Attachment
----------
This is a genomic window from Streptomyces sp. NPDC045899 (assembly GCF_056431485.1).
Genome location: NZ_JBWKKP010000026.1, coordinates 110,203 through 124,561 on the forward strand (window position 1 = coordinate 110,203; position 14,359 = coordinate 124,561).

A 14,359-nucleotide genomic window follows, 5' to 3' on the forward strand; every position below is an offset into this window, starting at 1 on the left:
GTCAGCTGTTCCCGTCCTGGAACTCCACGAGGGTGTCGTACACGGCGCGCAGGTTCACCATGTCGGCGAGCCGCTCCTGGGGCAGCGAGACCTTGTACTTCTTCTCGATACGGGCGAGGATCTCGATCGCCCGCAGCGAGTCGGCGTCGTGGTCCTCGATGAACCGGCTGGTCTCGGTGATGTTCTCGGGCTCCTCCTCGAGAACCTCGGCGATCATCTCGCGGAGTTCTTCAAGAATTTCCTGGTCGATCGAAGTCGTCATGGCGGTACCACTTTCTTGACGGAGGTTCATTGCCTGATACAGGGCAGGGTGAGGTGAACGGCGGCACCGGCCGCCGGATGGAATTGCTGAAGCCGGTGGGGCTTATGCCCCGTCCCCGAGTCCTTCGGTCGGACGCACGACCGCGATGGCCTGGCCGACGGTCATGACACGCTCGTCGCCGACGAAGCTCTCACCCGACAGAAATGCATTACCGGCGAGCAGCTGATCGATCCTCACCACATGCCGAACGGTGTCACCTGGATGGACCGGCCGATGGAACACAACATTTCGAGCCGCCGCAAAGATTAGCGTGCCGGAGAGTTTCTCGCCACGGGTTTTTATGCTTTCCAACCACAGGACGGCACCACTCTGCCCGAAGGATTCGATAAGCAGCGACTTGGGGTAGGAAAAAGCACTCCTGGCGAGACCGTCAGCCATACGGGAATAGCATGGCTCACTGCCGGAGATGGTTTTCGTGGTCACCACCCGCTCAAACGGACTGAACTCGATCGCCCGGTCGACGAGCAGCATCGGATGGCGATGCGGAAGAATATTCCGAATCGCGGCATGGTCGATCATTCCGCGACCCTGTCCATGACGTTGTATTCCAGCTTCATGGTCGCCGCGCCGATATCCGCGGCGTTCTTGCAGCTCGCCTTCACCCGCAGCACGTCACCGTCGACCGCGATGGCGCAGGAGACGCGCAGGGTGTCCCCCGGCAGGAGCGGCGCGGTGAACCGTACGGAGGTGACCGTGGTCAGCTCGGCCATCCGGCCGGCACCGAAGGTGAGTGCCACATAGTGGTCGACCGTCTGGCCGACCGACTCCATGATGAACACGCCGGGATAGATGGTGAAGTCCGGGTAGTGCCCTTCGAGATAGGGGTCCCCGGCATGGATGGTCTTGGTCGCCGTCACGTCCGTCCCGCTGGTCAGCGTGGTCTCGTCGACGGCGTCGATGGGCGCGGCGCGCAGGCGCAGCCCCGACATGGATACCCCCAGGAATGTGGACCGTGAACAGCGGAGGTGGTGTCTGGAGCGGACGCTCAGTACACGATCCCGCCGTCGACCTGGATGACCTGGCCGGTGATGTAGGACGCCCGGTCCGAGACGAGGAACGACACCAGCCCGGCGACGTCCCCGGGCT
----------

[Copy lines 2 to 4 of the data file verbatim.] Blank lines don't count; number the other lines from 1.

Genome location: NZ_JBWKKP010000026.1, coordinates 110,203 through 124,561 on the forward strand (window position 1 = coordinate 110,203; position 14,359 = coordinate 124,561).

A 14,359-nucleotide genomic window follows, 5' to 3' on the forward strand; every position below is an offset into this window, starting at 1 on the left:
GTCAGCTGTTCCCGTCCTGGAACTCCACGAGGGTGTCGTACACGGCGCGCAGGTTCACCATGTCGGCGAGCCGCTCCTGGGGCAGCGAGACCTTGTACTTCTTCTCGATACGGGCGAGGATCTCGATCGCCCGCAGCGAGTCGGCGTCGTGGTCCTCGATGAACCGGCTGGTCTCGGTGATGTTCTCGGGCTCCTCCTCGAGAACCTCGGCGATCATCTCGCGGAGTTCTTCAAGAATTTCCTGGTCGATCGAAGTCGTCATGGCGGTACCACTTTCTTGACGGAGGTTCATTGCCTGATACAGGGCAGGGTGAGGTGAACGGCGGCACCGGCCGCCGGATGGAATTGCTGAAGCCGGTGGGGCTTATGCCCCGTCCCCGAGTCCTTCGGTCGGACGCACGACCGCGATGGCCTGGCCGACGGTCATGACACGCTCGTCGCCGACGAAGCTCTCACCCGACAGAAATGCATTACCGGCGAGCAGCTGATCGATCCTCACCACATGCCGAACGGTGTCACCTGGATGGACCGGCCGATGGAACACAACATTTCGAGCCGCCGCAAAGATTAGCGTGCCGGAGAGTTTCTCGCCACGGGTTTTTATGCTTTCCAACCACAGGACGGCACCACTCTGCCCGAAGGATTCGATAAGCAGCGACTTGGGGTAGGAAAAAGCACTCCTGGCGAGACCGTCAGCCATACGGGAATAGCATGGCTCACTGCCGGAGATGGTTTTCGTGGTCACCACCCGCTCAAACGGACTGAACTCGATCGCCCGGTCGACGAGCAGCATCGGATGGCGATGCGGAAGAATATTCCGAATCGCGGCATGGTCGATCATTCCGCGACCCTGTCCATGACGTTGTATTCCAGCTTCATGGTCGCCGCGCCGATATCCGCGGCGTTCTTGCAGCTCGCCTTCACCCGCAGCACGTCACCGTCGACCGCGATGGCGCAGGAGACGCGCAGGGTGTCCCCCGGCAGGAGCGGCGCGGTGAACCGTACGGAGGTGACCGTGGTCAGCTCGGCCATCCGGCCGGCACCGAAGGTGAGTGCCACATAGTGGTCGACCGTCTGGCCGACCGACTCCATGATGAACACGCCGGGATAGATGGTGAAGTCCGGGTAGTGCCCTTCGAGATAGGGGTCCCCGGCATGGATGGTCTTGGTCGCCGTCACGTCCGTCCCGCTGGTCAGCGTGGTCTCGTCGACGGCGTCGATGGGCGCGGCGCGCAGGCGCAGCCCCGACATGGATACCCCCAGGAATGTGGACCGTGAACAGCGGAGGTGGTGTCTGGAGCGGACGCTCAGTACACGATCCCGCCGTCGACCTGGATGACCTGGCCGGTGATGTAGGACGCCCGGTCCGAGACGAGGAACGACACCAGCCCGGCGACGTCCCCGGGCT